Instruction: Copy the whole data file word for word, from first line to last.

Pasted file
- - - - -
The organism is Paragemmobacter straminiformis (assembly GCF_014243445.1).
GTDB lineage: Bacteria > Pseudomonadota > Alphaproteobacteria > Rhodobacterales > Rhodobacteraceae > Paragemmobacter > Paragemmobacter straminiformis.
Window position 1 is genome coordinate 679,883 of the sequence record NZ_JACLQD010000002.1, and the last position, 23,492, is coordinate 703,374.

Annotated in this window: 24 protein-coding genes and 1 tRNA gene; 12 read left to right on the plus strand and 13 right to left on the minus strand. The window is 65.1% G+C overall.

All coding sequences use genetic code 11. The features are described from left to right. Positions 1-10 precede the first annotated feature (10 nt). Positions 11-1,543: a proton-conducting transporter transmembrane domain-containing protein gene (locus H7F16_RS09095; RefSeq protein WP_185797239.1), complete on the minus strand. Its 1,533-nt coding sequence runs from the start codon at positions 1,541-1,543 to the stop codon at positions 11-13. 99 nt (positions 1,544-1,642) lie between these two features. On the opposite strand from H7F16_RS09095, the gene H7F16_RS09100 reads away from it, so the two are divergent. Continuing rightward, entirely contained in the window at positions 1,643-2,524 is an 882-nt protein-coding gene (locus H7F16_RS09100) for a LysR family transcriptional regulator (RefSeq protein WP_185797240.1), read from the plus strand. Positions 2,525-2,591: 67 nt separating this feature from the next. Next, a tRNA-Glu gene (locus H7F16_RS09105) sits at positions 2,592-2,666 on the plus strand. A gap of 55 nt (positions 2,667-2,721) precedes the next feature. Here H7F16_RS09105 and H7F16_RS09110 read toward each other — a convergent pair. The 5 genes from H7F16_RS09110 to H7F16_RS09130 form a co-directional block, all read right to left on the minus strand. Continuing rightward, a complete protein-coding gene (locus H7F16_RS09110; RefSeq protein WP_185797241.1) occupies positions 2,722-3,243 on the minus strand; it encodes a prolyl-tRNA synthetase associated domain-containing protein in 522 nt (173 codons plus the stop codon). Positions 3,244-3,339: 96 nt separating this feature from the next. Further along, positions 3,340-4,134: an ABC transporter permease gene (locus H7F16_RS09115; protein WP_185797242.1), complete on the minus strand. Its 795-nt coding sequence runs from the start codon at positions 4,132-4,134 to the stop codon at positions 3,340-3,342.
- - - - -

The organism is Paragemmobacter straminiformis (assembly GCF_014243445.1).
GTDB lineage: Bacteria > Pseudomonadota > Alphaproteobacteria > Rhodobacterales > Rhodobacteraceae > Paragemmobacter > Paragemmobacter straminiformis.
Window position 1 is genome coordinate 679,883 of the sequence record NZ_JACLQD010000002.1, and the last position, 23,492, is coordinate 703,374.

Annotated in this window: 24 protein-coding genes and 1 tRNA gene; 12 read left to right on the plus strand and 13 right to left on the minus strand. The window is 65.1% G+C overall.

All coding sequences use genetic code 11. The features are described from left to right. Positions 1-10 precede the first annotated feature (10 nt). Positions 11-1,543: a proton-conducting transporter transmembrane domain-containing protein gene (locus H7F16_RS09095; RefSeq protein WP_185797239.1), complete on the minus strand. Its 1,533-nt coding sequence runs from the start codon at positions 1,541-1,543 to the stop codon at positions 11-13. 99 nt (positions 1,544-1,642) lie between these two features. On the opposite strand from H7F16_RS09095, the gene H7F16_RS09100 reads away from it, so the two are divergent. Continuing rightward, entirely contained in the window at positions 1,643-2,524 is an 882-nt protein-coding gene (locus H7F16_RS09100) for a LysR family transcriptional regulator (RefSeq protein WP_185797240.1), read from the plus strand. Positions 2,525-2,591: 67 nt separating this feature from the next. Next, a tRNA-Glu gene (locus H7F16_RS09105) sits at positions 2,592-2,666 on the plus strand. A gap of 55 nt (positions 2,667-2,721) precedes the next feature. Here H7F16_RS09105 and H7F16_RS09110 read toward each other — a convergent pair. The 5 genes from H7F16_RS09110 to H7F16_RS09130 form a co-directional block, all read right to left on the minus strand. Continuing rightward, a complete protein-coding gene (locus H7F16_RS09110; RefSeq protein WP_185797241.1) occupies positions 2,722-3,243 on the minus strand; it encodes a prolyl-tRNA synthetase associated domain-containing protein in 522 nt (173 codons plus the stop codon). Positions 3,244-3,339: 96 nt separating this feature from the next. Further along, positions 3,340-4,134: an ABC transporter permease gene (locus H7F16_RS09115; protein WP_185797242.1), complete on the minus strand. Its 795-nt coding sequence runs from the start codon at positions 4,132-4,134 to the stop codon at positions 3,340-3,342.